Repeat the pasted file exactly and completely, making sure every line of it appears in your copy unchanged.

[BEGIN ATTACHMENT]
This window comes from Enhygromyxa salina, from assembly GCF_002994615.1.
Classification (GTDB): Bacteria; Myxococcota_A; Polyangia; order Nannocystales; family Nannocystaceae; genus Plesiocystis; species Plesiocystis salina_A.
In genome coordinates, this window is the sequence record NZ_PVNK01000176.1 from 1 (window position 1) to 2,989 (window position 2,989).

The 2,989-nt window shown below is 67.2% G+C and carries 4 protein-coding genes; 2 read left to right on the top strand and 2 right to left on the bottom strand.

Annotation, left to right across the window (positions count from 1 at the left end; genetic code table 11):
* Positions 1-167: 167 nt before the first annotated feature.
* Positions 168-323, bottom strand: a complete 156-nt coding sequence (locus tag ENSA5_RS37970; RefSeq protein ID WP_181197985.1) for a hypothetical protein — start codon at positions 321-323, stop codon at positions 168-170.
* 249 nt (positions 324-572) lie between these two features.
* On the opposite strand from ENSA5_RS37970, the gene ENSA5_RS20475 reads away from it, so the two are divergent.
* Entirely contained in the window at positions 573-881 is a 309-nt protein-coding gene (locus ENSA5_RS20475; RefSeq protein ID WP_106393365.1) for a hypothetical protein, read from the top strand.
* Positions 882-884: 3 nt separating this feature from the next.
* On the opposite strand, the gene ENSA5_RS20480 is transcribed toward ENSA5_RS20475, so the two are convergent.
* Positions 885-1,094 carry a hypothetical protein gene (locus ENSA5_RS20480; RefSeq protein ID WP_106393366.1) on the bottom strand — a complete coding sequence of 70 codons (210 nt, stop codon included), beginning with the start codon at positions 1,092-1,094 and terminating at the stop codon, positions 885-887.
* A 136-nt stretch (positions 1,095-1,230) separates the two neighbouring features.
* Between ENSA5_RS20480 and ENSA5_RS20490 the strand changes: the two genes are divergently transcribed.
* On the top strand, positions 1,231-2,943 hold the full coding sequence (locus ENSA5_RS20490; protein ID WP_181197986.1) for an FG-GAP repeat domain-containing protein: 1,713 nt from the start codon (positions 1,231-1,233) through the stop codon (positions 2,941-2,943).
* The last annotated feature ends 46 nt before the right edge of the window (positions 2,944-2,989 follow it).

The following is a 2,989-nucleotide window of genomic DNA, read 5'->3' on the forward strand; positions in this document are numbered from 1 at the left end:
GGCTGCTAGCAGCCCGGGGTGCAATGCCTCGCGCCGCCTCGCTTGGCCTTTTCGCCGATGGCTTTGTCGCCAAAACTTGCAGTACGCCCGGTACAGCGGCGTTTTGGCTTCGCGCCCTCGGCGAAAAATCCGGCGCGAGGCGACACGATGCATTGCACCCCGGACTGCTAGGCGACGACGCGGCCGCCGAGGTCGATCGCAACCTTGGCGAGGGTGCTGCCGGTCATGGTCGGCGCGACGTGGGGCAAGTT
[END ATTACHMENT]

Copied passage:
This window comes from Enhygromyxa salina, from assembly GCF_002994615.1.
Classification (GTDB): Bacteria; Myxococcota_A; Polyangia; order Nannocystales; family Nannocystaceae; genus Plesiocystis; species Plesiocystis salina_A.
In genome coordinates, this window is the sequence record NZ_PVNK01000176.1 from 1 (window position 1) to 2,989 (window position 2,989).

The 2,989-nt window shown below is 67.2% G+C and carries 4 protein-coding genes; 2 read left to right on the top strand and 2 right to left on the bottom strand.

Annotation, left to right across the window (positions count from 1 at the left end; genetic code table 11):
* Positions 1-167: 167 nt before the first annotated feature.
* Positions 168-323, bottom strand: a complete 156-nt coding sequence (locus tag ENSA5_RS37970; RefSeq protein ID WP_181197985.1) for a hypothetical protein — start codon at positions 321-323, stop codon at positions 168-170.
* 249 nt (positions 324-572) lie between these two features.
* On the opposite strand from ENSA5_RS37970, the gene ENSA5_RS20475 reads away from it, so the two are divergent.
* Entirely contained in the window at positions 573-881 is a 309-nt protein-coding gene (locus ENSA5_RS20475; RefSeq protein ID WP_106393365.1) for a hypothetical protein, read from the top strand.
* Positions 882-884: 3 nt separating this feature from the next.
* On the opposite strand, the gene ENSA5_RS20480 is transcribed toward ENSA5_RS20475, so the two are convergent.
* Positions 885-1,094 carry a hypothetical protein gene (locus ENSA5_RS20480; RefSeq protein ID WP_106393366.1) on the bottom strand — a complete coding sequence of 70 codons (210 nt, stop codon included), beginning with the start codon at positions 1,092-1,094 and terminating at the stop codon, positions 885-887.
* A 136-nt stretch (positions 1,095-1,230) separates the two neighbouring features.
* Between ENSA5_RS20480 and ENSA5_RS20490 the strand changes: the two genes are divergently transcribed.
* On the top strand, positions 1,231-2,943 hold the full coding sequence (locus ENSA5_RS20490; protein ID WP_181197986.1) for an FG-GAP repeat domain-containing protein: 1,713 nt from the start codon (positions 1,231-1,233) through the stop codon (positions 2,941-2,943).
* The last annotated feature ends 46 nt before the right edge of the window (positions 2,944-2,989 follow it).

The following is a 2,989-nucleotide window of genomic DNA, read 5'->3' on the forward strand; positions in this document are numbered from 1 at the left end:
GGCTGCTAGCAGCCCGGGGTGCAATGCCTCGCGCCGCCTCGCTTGGCCTTTTCGCCGATGGCTTTGTCGCCAAAACTTGCAGTACGCCCGGTACAGCGGCGTTTTGGCTTCGCGCCCTCGGCGAAAAATCCGGCGCGAGGCGACACGATGCATTGCACCCCGGACTGCTAGGCGACGACGCGGCCGCCGAGGTCGATCGCAACCTTGGCGAGGGTGCTGCCGGTCATGGTCGGCGCGACGTGGGGCAAGTT